Saturday, August 27, 2011

Q&A With The Doc: What's the Difference Between Registered & Eligible COMEX Inventory?

Jeffrey writes:

So, in the last year I have dumped years’ worth of financial and economic data into my head. Last December I bought my first silver, and about 2 weeks ago I found your site via I think from day 1 I started checking your site every couple hours. (Okay, enough with the boot kissing on to my question) I am trying to understand the silver market and what goes into the price (manipulation and all) but I believe I’m lacking a critical component, so bluntly, what is the difference and implications of registered vaults and eligible vaults?
Thanks Doc

Great question Jeffrey, and one that likely many readers have as well.

The Eligible category means that the silver meets the exchange requirements.  Exchange requirements include purity, size (eligible silver bars must weigh within 10% plus or minus of 1000 ounces), and also must be from (stamped with) an exchange approved refiner.
Eligible silver essentially means that the silver is stored in COMEX warehouses, and conforms to exchange standards.  It is being stored in the COMEX warehouse for a private party, but it is NOT available for delivery to contracts.
For example, Warren Buffet decides to store 30 million ounces of silver owned by Berkshire Hathaway (he has no intention of making the silver available for sale at current prices) in a COMEX vault rather than his Omaha basement, he could do so, and the silver would be eligible inventory.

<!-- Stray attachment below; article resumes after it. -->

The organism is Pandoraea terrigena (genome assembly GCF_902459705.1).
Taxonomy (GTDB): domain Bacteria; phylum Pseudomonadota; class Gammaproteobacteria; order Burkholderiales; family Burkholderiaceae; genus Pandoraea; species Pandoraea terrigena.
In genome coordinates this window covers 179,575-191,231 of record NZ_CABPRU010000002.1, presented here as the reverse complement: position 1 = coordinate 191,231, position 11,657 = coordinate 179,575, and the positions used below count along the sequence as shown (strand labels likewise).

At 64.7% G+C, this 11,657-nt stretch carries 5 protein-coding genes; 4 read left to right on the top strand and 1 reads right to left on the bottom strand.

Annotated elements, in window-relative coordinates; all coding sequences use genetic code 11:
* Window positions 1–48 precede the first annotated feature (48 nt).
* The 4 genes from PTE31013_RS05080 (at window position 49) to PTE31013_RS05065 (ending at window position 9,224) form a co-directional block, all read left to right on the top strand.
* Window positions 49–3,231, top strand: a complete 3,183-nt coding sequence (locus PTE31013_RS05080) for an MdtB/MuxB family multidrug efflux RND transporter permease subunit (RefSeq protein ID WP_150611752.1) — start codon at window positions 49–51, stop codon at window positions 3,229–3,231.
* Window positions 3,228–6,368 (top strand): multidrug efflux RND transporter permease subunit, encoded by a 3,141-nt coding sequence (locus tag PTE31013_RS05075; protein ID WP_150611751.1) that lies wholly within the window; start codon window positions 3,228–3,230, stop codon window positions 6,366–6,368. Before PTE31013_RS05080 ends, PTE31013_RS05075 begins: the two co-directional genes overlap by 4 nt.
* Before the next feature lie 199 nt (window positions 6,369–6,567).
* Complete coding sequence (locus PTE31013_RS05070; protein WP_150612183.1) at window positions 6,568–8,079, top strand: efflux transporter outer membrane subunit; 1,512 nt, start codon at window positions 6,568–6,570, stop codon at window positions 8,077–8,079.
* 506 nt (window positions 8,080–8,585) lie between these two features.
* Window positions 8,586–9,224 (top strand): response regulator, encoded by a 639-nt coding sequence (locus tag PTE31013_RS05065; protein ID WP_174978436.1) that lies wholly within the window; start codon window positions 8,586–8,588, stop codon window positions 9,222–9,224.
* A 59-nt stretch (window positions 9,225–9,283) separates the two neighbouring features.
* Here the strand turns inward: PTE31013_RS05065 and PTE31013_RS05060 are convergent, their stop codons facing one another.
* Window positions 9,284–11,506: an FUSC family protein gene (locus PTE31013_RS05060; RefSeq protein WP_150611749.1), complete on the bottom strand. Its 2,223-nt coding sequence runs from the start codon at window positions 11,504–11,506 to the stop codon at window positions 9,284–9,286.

Registered silver means that the silver is fully available for delivery to longs who stand for bullion delivery.
Registered silver used to have a paper bearer warrant attached for delivery, but these paper warrants are reportedly being phased out.
To simplify, registered silver is deliverable- or available for delivery to a long standing or demanding bullion delivery.

Eligible silver can become registered, and vice-versa. (i.e. the owner can decide to make his silver available for sale at a certain price)
This is seen almost daily in the adjustments section of the COMEX inventory data reports.
In order for eligible silver to become registered, the owner must have an exchange licensed depository (Brink's, The Delaware Depository, HSBC, JPM, or Scotia Mocotta) issue a depository receipt (warrant).
In addition, the bars must total 5,000 ounces (size of 1 contract) plus or minus 6%.

As far as the silver manipulation and the dwindling COMEX silver supplies, registered and Total COMEX inventories have been substantially decreasing over the past few years.   Just in the last few years registered silver has declined from 70 million + ounces to 33 million ounces (touching a low of 25 million oz in July), and Total inventories have declined from 140 million oz + to ~ 100 million oz.  Eligible inventories meanwhile have been increasing.

The most emphasis on COMEX silver inventories is placed on registered, as technically, this is the only silver that is available for delivery to longs.  Theoretically, if 34 million oz worth of longs stood for delivery in September, the COMEX would default, as only 33 million ounces of registered silver remain.
In actuality however, I believe that the TOTAL silver inventories are what matters.  Eligible silver supplies meet exchange requirements- they are simply not currently offered for sale by the owners.  Clearly this silver would become available at a certain price.   I also believe it likely that the owners would likely be strong-armed or forced into converting their eligible supplies into registered should things become desperate for the cartel.

I hope I have been successful in clarifying the differences between the COMEX eligible and registered categories for you.  Continue to keep an eye on both registered and total COMEX inventories for signs of the impending COMEX silver default finally coming to fruition.